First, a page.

Expert advice from Patrick Riley, vice president/account director, Event 360. Patrick has more than 15 years of experience in event planning, operations, execution and project management. At Event 360, Patrick ensures high client satisfaction while implementing project management best practices to successfully produce events.
With so many events competing for people’s attention, how do I make my event stand out?
All marketing channels (radio, TV, print, online) have a place and need to be considered as you match your budget to your goals. However, online marketing is currently where you get your best (traceable) cost per acquisition and where the more interesting developments are happening. A few examples:
- Data matching on Facebook. Use your email houselist to target your constituents where they spend their time online.
- Data matching on Amazon. Provide prospects with an event registration add-on to their purchase when they already have their credit card in their hand.
- Social media takeovers are a quick way to gain a social presence from someone who already has a lot of Klout. Work with a celebrity, local media personality or a known social media photographer/blogger and have them curate your social media account for a day highlighting your mission and/or your event. Photographer Mario Testino did a takeover for Vogue at the Met Gala #metbytestino. Chef Tom Colicchio took over Food Republic’s twitter during South by Southwest in Austin.
Additionally, your participants are your best advertisers. Look for a post on the Event 360 blog from our MuckFest team that shows how we leverage the passion, on-event experience and relationships of our participants to make MuckFest stand out.
Read our blog post on the five W’s of event marketing for more on this topic.
What do you do when things don’t go as planned on an event?
To react to problems that emerge on event, you need to pull from many resources – talent, street smarts and persistence. My teammates have discussed at length in a post on our Event 360 blog.
- The most important step is to train your staff on analysis and critical thinking skills. This is a muscle that needs continual practice and development. Create an environment that allows for people to take different steps to arrive at a solution.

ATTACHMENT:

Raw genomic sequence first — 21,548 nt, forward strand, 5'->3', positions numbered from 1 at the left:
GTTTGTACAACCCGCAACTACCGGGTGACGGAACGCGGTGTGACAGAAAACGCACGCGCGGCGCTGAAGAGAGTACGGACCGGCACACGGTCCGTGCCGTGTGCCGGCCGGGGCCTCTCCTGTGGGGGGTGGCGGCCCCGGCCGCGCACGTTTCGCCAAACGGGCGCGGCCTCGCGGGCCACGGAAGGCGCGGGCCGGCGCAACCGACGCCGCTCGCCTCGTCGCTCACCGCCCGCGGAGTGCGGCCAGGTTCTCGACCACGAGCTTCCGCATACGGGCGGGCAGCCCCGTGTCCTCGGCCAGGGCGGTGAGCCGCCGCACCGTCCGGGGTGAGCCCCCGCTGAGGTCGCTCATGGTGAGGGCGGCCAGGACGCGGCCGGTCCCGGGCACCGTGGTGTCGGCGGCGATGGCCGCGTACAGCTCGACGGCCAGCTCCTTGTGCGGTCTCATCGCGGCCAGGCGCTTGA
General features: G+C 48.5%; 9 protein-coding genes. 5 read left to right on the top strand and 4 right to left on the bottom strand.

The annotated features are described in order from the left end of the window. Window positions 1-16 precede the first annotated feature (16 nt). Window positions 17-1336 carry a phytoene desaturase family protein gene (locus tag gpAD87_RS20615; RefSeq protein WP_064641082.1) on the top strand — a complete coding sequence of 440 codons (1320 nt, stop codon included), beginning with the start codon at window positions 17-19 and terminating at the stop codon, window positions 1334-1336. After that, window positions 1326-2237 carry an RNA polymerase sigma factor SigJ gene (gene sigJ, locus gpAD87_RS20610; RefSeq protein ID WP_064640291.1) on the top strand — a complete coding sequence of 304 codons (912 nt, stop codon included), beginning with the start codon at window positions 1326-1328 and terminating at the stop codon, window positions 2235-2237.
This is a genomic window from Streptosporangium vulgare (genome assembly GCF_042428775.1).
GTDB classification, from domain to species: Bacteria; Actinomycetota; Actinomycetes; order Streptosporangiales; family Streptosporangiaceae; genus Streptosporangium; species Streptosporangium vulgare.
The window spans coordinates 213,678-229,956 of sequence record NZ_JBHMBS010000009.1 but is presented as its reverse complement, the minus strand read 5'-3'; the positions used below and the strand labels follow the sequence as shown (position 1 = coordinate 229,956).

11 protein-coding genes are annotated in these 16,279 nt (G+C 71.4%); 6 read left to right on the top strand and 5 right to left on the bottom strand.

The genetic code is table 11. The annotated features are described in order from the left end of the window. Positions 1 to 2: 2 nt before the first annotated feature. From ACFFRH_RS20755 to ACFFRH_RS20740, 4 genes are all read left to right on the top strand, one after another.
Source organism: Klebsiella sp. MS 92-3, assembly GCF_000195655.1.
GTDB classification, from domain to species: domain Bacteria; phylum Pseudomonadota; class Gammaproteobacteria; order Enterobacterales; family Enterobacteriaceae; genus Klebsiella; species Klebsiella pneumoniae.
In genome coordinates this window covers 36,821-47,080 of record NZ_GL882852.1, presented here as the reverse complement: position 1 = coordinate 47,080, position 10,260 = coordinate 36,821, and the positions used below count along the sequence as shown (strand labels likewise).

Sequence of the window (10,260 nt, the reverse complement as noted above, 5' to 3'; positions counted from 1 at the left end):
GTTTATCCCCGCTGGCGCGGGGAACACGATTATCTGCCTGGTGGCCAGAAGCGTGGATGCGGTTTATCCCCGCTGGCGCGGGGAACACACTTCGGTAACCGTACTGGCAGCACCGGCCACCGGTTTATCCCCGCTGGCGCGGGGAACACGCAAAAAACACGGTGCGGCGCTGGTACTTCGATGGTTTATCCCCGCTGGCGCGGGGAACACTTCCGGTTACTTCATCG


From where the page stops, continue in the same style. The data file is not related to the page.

- Develop a process before the event about who, what, and when you need to adjust your operations. Time will always work against you when fixing issues, so set up your process before you get to the event. Make sure you write out the process and assign one person to ensure you follow it.
- Eliminate the Mighty Mouse mentality, i.e., “Here I come to save the day!” Events get exciting when you’re in the trenches, working side-by-side with a team, solving problems left and right. Sometimes people can allow this excitement to escalate so that they can swoop in as the hero. The best thing that can happen at your event is for your production staff to be bored and without drama.
- Leverage your local resources. Make sure you’re on the same page with your venue, EMS and police contacts and have walked through your response plan with all of them.
How do you deal with difficult participants?
When there are thousands of people on your event, one or a few of them are bound to be difficult, whether it’s the result of something that went wrong with your event, or just a participant who woke up on the wrong side of the bed that morning. Read our blog post on how best to handle someone who needs a little extra attention.
What are the top five most useful event planning tools that every organization should be using?
- Basecamp is my preferred project planning tool because it is low cost, easy to set up, has collaborative features, integrates with any email system and is replicable. But there are many other tools out there. Choose one that is easy for everyone. Don’t get seduced by fancy bells and whistles that only one per on your team knows how to use. More important than which tool you choose is that you build a project plan and actually use it.
- The Thank You card. Strong relationships are the most important tool in your toolbox. Call your Department of Events contact on their birthday, drop a note in the mail thanking the Fire Chief for coming to your event, send a cookie to your site contact when he/she gets a promotion. Most importantly, do this when you don’t actually need something from them.
- Dynamic check-in with mobile credit card readers – Registration and Check-In are your first chance to make a positive customer service impression. Don’t make this process labor intensive for your participants. There are great technology systems that allow you to quickly register people, accurately collect their data, track and reward fundraising and assign bibs on the spot with a tablet or smartphone. We like ChronoTrack Live and Square but there are many options out there.
- Google Earth has fundamentally changed the way we work. You can virtually scout your site, measure distances, plan a course, draw up accurate and to scale site plans, and develop local resource lists including jurisdictions, vendors and site contacts.
- Smartphone. This one is almost too obvious to list, but your smartphone can do a lot these days. I sign contracts on the go with DocuSign, access my files in Dropbox, pull together a quick site plan in Skitch, check the radar with AccuWeather, get notified of local jurisdiction activity with Nixle, and most importantly take pictures of EVERYTHING (risk management evidence, keeping receipts, social media marketing and site maps) using my smartphone.